The grandniece of Tita de la Garza begins telling Tita’s life story. Tita is the daughter of Elena de la Garza, an authoritarian and inflexible woman who, with an iron fist, rules the lives of her three daughters, Tita, Rosaura, and Gertrudis. Mamá Elena forbids Tita from marrying Pedro Muzquiz, arguing an old family tradition that insists on keeping the youngest female of a family from marrying, so that she can take care of her parents instead.
Pedro asks for Tita’s hand, but Mamá Elena offers her middle daughter, Rosaura, to him instead. Pedro accepts this proposal, realizing it is the only way he can be close to Tita, his real love. Likewise, Rosaura accepts her mother’s proposal of marriage to Pedro, knowing the damage it will cause her. Indeed, she is haunted by jealousy and the fear of losing Pedro.
Tita becomes the caregiver of the couple’s first child, Roberto, when Rosaura is unable to feed him. Miraculously, Tita starts to produce breast milk, and she begins to feed the baby. Mamá Elena worries that Tita and Pedro are getting too close, so she sends Rosaura and Pedro to live in another town with their baby. Tita remains in the house, devastated and worried for the baby’s well-being. Soon, Roberto has died of hunger. Tita, who is unable to cope with the grief, goes crazy. Full of sorrow, she hides in the dovecote, set up in the roof of the home, and remains there until Dr. John Brown, an American, convinces her to come down from the roof. Mamá Elena decides that Tita should be committed to an asylum, but John takes Tita to his home instead. With loving care, John nurses her back to health.
Tita returns to her home after learning that her mother has fallen ill, but not before promising John that she will marry him. Rosaura and Pedro also return to the house. Upon seeing each other, Tita and Pedro realize that their love is as strong as ever. Unable to contain themselves, they consummate their love, before John returns from a short trip. Tita also believes that she is pregnant with Pedro’s baby. Tita does not want to be unfair to John, so she breaks up her engagement, realizing that she loves Pedro more than she loves John. Rosaura finds out about her sister and John’s relationship and agrees to keep the secret as long as Pedro does not divorce her.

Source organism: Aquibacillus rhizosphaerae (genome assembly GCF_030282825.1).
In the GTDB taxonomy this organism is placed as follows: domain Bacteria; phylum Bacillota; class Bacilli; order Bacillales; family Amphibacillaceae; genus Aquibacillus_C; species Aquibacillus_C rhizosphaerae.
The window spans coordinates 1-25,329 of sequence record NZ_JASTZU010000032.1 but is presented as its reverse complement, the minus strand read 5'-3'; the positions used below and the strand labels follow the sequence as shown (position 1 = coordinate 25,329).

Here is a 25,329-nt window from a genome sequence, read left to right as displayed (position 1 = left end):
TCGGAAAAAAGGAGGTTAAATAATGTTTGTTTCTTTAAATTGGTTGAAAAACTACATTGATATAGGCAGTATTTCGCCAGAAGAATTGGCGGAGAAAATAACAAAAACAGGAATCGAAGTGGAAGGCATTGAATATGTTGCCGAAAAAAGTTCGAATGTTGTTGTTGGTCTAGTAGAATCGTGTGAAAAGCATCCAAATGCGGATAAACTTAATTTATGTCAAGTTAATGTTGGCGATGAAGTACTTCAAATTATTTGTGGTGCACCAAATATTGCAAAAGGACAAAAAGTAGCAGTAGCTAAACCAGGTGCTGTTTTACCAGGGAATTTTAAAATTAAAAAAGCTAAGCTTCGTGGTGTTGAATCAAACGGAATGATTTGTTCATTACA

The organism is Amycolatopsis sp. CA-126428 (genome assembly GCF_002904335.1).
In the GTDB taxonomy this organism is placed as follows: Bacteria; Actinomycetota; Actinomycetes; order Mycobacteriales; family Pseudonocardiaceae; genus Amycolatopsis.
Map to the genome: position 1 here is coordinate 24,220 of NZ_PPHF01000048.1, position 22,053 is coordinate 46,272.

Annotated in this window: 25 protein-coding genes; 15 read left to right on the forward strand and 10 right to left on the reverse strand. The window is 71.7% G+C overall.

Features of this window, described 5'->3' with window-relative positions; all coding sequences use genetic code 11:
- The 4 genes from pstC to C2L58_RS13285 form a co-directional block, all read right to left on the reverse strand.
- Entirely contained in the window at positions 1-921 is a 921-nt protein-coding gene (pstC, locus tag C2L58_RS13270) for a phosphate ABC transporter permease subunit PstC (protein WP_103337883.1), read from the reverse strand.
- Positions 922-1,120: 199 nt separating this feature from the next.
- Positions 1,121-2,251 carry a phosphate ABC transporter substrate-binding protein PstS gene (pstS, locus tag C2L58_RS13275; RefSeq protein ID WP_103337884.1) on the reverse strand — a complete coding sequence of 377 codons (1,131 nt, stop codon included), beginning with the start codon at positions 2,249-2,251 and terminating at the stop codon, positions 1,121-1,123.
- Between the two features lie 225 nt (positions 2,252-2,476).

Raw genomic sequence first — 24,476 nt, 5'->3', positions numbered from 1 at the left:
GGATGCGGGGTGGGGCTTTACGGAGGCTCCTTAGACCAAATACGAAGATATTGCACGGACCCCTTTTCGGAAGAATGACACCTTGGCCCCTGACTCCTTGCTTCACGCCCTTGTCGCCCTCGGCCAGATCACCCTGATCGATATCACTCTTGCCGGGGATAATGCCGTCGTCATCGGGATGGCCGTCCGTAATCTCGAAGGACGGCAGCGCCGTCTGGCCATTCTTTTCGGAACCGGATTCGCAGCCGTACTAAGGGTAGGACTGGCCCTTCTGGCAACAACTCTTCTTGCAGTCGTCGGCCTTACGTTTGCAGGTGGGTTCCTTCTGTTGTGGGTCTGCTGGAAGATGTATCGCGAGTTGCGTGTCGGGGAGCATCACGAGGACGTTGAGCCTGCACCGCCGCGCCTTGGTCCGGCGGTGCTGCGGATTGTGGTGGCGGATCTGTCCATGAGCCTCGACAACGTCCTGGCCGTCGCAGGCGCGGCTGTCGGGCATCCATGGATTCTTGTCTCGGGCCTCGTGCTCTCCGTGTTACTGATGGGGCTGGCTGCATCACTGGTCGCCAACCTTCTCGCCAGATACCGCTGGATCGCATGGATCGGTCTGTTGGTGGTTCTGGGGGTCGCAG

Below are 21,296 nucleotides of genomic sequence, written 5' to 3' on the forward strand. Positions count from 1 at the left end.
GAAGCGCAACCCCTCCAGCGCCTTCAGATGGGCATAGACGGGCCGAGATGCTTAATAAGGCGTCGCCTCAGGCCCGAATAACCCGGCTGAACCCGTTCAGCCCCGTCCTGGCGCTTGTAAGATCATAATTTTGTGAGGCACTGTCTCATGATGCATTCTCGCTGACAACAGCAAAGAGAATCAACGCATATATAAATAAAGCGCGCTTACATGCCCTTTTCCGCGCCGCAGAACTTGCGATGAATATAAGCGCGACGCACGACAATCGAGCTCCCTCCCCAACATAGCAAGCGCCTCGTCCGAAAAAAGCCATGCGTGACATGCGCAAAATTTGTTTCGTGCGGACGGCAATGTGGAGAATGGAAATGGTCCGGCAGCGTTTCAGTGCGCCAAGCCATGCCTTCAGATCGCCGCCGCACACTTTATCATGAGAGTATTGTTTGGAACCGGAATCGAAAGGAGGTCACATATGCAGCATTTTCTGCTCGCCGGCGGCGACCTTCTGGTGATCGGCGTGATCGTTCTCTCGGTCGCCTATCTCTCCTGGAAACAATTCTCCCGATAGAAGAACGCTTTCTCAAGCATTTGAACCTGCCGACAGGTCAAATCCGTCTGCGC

Rosaura gives birth to a daughter, named Esperanza (meaning “hope”). Years later, Rosaura tries to maintain family tradition by prohibiting Esperanza’s marriage to Alex, John’s son. Rosaura dies, and with the blessings of Tita and John, Esperanza and Alex get married. Tita and Pedro, on the night of the wedding, consummate their love, and die doing so. The ranch burns to the ground, and the only object that survives is Tita’s cookbook-diary.
Esperanza and Alex’s daughter, who has Tita’s ability and passion for cooking, reads Tita’s cookbook, noting that Tita will live on if somebody prepares her recipes. As the story goes, Tita comes to the world crying so much that her tears become ten pounds of cooking salt. She develops a strong connection to the kitchen, a connection that starts when her mother is unable to feed her as a baby and gives her to Nacha, the family’s indigenous cook, to be cared for. Nacha not only takes care of Tita but also teaches her all the culinary secrets that she learned from her Mexican ancestors. From Nacha, Tita learns that cooking is a reflection of her feelings and, as a result, she has the power to affect the people who consume her meals.
At Rosaura and Pedro’s wedding, Tita’s cake makes everyone feel sad; later, they all vomit. Nacha dies during the wedding, probably sharing the sadness of all the other guests and realizing that she may never find love. (Nacha reappears as a ghostly figure to aid and guide Tita.) Chencha replaces Nacha as the family’s cook. Like all the other women, she suffers the tyranny of Mamá Elena. Her life is difficult, not only for having to serve Mamá Elena; she also is raped by a group of revolutionary men. Still, she finds the love of her life, Jesus Martinez. Chencha becomes Tita’s companion in the kitchen after Nacha dies.
Tita, physically desiring Pedro, prepares a meal for the whole family. After the meal, Tita’s sister Gertrudis, unable to contain herself, rips off her clothes. A soldier, sensing her smell from a distance, rides his horse to her and takes her away. The meal that Tita had prepared was so powerful that Juan Alejandrez, the soldier, is unable to satisfy Gertrudis sexually, so he has to take her to a brothel at the U.S.-Mexico border near Texas. After some time, Gertrudis and Juan get back together and eventually return to the ranch.